February 18, 2005  


ES&H Safety Tip: Safe Lifting

SLAC recently experienced two recordable accidents involving lifting. Improper lifting is probably the greatest single cause of back pain and injury, so it’s worth taking the time to learn how to do it correctly.

Good technique: head up, knees bent, weight in close to the body. (Photo by Tom Rizzi)

Your back is incredibly important. It supports your entire body, and you can’t afford to damage it. Yet most people experience back pain at some time in their lives, and the back is the most likely part of the body to get injured on the job.

Since many back injuries are serious and can leave you with lasting pain, it’s very important to do everything you can to prevent them.

Improper lifting is the greatest single source of back injuries, so concentrate on doing it right:

• Use mechanical aids for lifting whenever possible.

• Break a load into its smallest possible parts before lifting.

• Don’t overestimate your strength.

• Plan your route before you lift.

• Lift with knees bent and back straight so your legs, not your back, do the work.

• Move your feet to change direction; don’t twist your body.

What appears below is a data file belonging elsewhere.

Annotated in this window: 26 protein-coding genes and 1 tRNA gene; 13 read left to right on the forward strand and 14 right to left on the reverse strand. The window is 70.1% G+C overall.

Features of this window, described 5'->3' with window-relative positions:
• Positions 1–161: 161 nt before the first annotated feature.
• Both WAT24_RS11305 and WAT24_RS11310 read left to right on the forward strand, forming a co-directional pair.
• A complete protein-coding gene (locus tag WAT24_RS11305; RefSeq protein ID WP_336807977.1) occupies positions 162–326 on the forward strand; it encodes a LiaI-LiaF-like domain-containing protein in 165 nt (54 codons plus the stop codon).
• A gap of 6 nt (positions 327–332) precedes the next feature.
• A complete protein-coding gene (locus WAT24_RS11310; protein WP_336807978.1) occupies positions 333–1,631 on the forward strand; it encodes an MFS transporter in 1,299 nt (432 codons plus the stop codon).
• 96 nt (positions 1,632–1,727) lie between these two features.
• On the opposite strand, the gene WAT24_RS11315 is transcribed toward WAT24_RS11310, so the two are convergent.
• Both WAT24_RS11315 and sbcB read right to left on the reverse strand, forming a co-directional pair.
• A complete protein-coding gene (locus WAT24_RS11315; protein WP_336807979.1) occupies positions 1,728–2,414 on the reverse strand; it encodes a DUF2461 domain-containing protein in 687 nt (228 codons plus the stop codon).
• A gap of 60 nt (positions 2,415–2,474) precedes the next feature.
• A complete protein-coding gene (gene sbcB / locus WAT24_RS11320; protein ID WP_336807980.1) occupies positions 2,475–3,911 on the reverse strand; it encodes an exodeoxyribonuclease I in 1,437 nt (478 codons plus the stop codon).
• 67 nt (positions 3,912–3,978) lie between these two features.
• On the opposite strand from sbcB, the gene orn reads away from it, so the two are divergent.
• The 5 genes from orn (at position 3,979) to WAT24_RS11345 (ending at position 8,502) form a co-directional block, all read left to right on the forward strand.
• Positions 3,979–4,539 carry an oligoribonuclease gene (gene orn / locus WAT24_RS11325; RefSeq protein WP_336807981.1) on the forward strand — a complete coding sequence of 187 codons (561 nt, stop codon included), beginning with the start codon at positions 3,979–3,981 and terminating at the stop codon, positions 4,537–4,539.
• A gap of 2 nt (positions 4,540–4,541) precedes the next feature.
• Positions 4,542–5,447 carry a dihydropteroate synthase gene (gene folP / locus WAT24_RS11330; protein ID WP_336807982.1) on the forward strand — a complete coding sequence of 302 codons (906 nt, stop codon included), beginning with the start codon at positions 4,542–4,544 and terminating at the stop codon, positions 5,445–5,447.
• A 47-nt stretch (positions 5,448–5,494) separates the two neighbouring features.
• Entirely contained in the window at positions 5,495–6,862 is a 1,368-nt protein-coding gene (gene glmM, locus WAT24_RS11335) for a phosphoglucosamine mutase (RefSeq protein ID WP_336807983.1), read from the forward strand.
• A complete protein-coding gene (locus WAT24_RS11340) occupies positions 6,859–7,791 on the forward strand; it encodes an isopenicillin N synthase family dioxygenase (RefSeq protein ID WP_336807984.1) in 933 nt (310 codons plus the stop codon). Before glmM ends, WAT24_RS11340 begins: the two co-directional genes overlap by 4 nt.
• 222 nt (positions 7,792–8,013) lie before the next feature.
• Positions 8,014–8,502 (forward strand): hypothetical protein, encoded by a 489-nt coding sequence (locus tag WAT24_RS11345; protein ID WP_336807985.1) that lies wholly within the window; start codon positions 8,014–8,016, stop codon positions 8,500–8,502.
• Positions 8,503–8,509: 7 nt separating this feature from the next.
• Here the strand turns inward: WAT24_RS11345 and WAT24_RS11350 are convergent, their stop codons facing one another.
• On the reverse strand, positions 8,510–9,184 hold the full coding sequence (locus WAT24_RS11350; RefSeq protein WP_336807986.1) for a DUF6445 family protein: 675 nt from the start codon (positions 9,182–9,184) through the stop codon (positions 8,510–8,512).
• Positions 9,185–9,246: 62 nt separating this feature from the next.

• Take the ES&H Course 410, Back Safety.

Remember to sit and stand in ways that give your back good support. Keep your back in mind as you plan and execute any task. As you start a task, remember to think through a safe process—scope the work, identify the hazards, control the hazards, do the work using the controls, think of ways to improve the process next time and tell your supervisor. Also try to stay in good shape with a healthy diet and a regular exercise program.

The bottom line: become conscious of just how important it is to protect your back. Learn to avoid situations that force your back to do something it’s not meant to do or not able to do.

Also see: http://www-group.slac.stanford.edu/esh/training/trainops/trainops.html 



The Stanford Linear Accelerator Center is managed by Stanford University for the US Department of Energy

Last update Wednesday February 16, 2005 by Emily Ball